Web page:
Friday, November 14, 2014

Revision 2

Meaghan Duffy
English Comp.
Professor Adam Johns

Selfish Advancement at Whose Expense?

Frederick Douglas, an African American slave living in the 19th century, in describing his experience of slavery, writes,“ whenever my condition was improved, instead of its increasing my contentment, it only increased my desire to be free, and set me to thinking of plans to gain my freedom.”  Lilith, an American post-war survivor living on a foreign species’ ship, is spoken about as such, “She would go on being a prisoner, forced to stay wherever they chose to leave her.  She would not be permitted even the illusion of freedom (Butler, 56).”  How different were Douglas and Lilith’s experiences from each other?  Both were kept captive for years, controlled and corrected into acting and carrying themselves a certain way.  When Jdahya approaches Lilith after forcing her asleep for two hundred and fifty years, he claims that his people have all the answers to why humans destroyed themselves and how they can rebuild, but what are their motives?  The Oankali preach equality for all, but they refuse to practice such an ideal.  Lilith is used as a historical library of human qualities and is scolded like a mother would reprimand her child or a slave owner would discipline his captives, when she doesn’t abide. 

“We’re not hierarchical, you see.  We never were.  But we are powerfully acquisitive.  We acquire new life- seek it, investigate it, manipulate it, sort it, use it.  We carry the drive to do this in a miniscule cell (Butler, 41),” stresses Jdahya.  The Oankali people have a deep desire to constantly and consistently renew themselves, enabling them to evolve and survive as a species, choosing to change rather than to fall into, “extinction or stagnation (Butler, 40),” but at whose expense?  The Oankali people say they are interested in a trade, a symbiotic swap that will be co-beneficial for humans as well as their own native species.  “We trade the essence of ourselves.  Our genetic material for yours (Butler, 40).”   Jdahya spends countless hours in isolation reassuring Lilith that everything the Oankali take from humans is completely harmless and only beneficial to both sides, but such a phenomena is hard to understand and perceive as the truth after observing how the Oankali people so carefully and cautiously conduct themselves around humans while barking orders and making clear a feeling of mutual distrust.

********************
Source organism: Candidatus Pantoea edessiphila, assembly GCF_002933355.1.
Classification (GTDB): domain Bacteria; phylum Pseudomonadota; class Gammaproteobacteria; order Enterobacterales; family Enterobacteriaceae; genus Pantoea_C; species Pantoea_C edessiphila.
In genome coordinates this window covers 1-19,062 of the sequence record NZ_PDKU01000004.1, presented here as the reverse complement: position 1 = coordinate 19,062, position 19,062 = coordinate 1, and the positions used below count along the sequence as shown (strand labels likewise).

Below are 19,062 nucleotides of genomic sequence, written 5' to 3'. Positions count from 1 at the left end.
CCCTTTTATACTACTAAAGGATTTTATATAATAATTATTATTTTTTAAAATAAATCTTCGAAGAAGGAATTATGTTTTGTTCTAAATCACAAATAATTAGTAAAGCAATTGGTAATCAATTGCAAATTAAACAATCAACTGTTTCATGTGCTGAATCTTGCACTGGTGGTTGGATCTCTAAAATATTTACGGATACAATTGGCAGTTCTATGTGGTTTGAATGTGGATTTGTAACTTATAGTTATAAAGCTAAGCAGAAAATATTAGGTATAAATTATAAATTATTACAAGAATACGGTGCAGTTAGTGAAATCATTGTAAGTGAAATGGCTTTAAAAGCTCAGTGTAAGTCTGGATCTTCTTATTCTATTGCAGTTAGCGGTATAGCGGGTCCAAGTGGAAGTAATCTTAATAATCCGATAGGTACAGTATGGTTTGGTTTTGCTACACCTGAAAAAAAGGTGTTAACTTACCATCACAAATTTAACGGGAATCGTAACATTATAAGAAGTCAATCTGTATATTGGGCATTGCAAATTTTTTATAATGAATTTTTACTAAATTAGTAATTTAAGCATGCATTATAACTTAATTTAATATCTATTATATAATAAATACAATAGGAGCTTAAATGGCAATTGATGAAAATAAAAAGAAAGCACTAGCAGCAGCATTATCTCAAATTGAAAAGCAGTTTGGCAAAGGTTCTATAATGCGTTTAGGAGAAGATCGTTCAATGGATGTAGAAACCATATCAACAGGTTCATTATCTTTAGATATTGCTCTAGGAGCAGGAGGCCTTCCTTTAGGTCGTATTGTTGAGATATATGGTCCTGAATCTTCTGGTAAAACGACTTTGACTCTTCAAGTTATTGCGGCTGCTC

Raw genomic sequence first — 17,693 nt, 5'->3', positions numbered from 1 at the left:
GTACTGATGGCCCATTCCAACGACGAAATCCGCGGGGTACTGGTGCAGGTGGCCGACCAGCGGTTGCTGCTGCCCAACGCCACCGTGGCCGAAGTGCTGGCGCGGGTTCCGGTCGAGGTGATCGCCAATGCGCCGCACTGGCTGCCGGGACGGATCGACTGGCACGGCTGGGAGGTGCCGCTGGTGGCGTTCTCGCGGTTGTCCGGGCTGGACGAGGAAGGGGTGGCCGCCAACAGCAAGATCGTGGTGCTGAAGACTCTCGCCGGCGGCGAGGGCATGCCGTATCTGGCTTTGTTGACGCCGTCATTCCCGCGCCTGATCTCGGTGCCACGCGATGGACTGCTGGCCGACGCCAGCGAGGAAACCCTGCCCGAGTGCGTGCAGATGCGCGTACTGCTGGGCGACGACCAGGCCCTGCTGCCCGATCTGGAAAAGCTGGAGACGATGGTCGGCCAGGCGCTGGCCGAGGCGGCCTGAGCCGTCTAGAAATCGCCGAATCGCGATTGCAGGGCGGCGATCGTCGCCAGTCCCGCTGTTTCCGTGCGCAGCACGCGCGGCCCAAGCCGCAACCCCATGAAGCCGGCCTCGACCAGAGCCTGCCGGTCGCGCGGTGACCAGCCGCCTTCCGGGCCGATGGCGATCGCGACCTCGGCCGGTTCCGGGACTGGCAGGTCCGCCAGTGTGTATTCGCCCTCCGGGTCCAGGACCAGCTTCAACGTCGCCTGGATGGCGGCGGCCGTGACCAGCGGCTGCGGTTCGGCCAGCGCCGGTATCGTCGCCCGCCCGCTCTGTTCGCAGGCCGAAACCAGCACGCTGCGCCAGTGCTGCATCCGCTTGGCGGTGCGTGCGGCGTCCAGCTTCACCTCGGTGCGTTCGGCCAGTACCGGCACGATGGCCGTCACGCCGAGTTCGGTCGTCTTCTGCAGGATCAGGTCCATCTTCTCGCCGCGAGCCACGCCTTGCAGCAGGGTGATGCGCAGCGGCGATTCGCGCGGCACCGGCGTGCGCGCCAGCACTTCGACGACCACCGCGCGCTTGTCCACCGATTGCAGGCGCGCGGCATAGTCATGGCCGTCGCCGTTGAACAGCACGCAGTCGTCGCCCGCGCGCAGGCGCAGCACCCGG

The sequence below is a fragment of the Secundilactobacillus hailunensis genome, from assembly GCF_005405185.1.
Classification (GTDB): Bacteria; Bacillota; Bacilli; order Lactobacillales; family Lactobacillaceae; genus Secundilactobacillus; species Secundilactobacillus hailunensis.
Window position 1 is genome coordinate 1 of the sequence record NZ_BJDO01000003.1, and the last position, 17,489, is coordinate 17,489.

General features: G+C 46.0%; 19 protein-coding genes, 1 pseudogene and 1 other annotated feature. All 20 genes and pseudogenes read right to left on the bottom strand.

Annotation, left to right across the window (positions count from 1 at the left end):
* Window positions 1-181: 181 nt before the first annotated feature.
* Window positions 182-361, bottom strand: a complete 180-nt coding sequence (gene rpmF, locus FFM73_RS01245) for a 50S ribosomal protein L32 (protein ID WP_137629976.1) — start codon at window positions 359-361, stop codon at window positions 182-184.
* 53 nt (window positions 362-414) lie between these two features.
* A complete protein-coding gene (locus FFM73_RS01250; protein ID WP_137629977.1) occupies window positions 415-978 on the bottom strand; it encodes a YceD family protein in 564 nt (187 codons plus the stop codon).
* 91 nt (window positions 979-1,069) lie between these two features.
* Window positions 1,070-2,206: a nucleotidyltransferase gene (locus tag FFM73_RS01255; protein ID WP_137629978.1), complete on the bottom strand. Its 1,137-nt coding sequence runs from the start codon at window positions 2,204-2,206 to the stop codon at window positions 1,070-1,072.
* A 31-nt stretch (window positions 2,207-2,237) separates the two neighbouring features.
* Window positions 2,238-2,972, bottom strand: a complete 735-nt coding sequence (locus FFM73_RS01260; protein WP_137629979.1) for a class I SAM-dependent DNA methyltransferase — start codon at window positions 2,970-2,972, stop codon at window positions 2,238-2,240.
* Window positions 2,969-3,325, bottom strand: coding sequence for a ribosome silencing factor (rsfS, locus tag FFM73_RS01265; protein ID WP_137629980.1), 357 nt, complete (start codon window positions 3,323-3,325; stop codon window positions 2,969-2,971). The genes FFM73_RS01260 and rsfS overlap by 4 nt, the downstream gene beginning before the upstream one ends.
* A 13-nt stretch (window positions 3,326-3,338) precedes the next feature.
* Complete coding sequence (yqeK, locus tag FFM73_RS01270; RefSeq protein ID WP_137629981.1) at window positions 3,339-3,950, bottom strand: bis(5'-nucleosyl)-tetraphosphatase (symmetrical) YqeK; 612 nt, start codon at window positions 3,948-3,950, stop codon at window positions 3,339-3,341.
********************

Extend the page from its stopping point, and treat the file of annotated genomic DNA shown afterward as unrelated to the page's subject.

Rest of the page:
With the complete destruction of human civilization as it existed after the war, the Oankali people decided this would be a perfect opportunity to revamp human society, altering their motives and conceptions allowing them to make a more efficient use of their abilities and magnificent Earth.  The Oankali species blame humankind’s downfall on, “two incompatible characteristics.”  Jdahya says, “You are intelligent… You are hierarchical.  When human intelligence served [hierarchy] instead of guiding it, when human intelligence did not even acknowledge it as a problem, but took pride in it or did not notice it at all… (Butler, 39),” that’s when it became obvious that the two worked against each other rather than with each other. But part of the Oankali resumé is slightly hypocritical.  It is clear that equality and a social plane do not exist across species lines, but the equality and equal standing doesn’t seem to exist within the Oankali species either.  When Lilith is first introduced to other Oankali after being calmed by Jdahya, one of the first things she notices about the species dynamic is that, “…in spite of Jdahya’s claim that the Oankali were not hierarchical, the ooloi seemed to be the head of the house.  Everyone deferred to it (Butler, 48).”  Just like in human society, the all-healers, the doctors, seem to be treated as the superiors when compared to the rest of the species.  While humans in a capitalistic society, such as America, create a social pyramid based on monetary wealth, the Oankali, being that they do not carry around dollar bills and buy their needs and wants, seem to measure wealth and therefore create their social pyramid based on level of intelligence. 

Throughout “Dawn,” Lilith is watched at all times and scolded for any form of wandering she does without an Oankali beside her.  When Lilith takes it upon herself to walk around the ship trying to become more familiar with her surroundings, she is told, “You must stay with me (Butler, 63),” by Nikanj in a condescending tone, insinuating an inferior status labeled to the human race.  Whenever Lilith felt it necessary to ask a question she would automatically know if it was expectable based on the Oankali response or rather the lack there of.  The Oankali do not seem to lie, but they often withhold the truth, dictating what the lesser human race can and cannot know about the Oankali greater motives and reasoning.   It is clear through quick and uniform Oankali responses to human behavior and questions, that a formula for how to deal with man was carefully created and perfected for usage in any foreign interactions.  When Lilith asks for a pen and paper to write what she has learned from the Oankali child, for ideal human learning, she is suddenly and aggressively denied those minute rights.  “No, Nikanj asserts, I cannot give you such things.  Not to write or to read… It is not allowed.  The people have decided that it should not be allowed (Butler, 62).”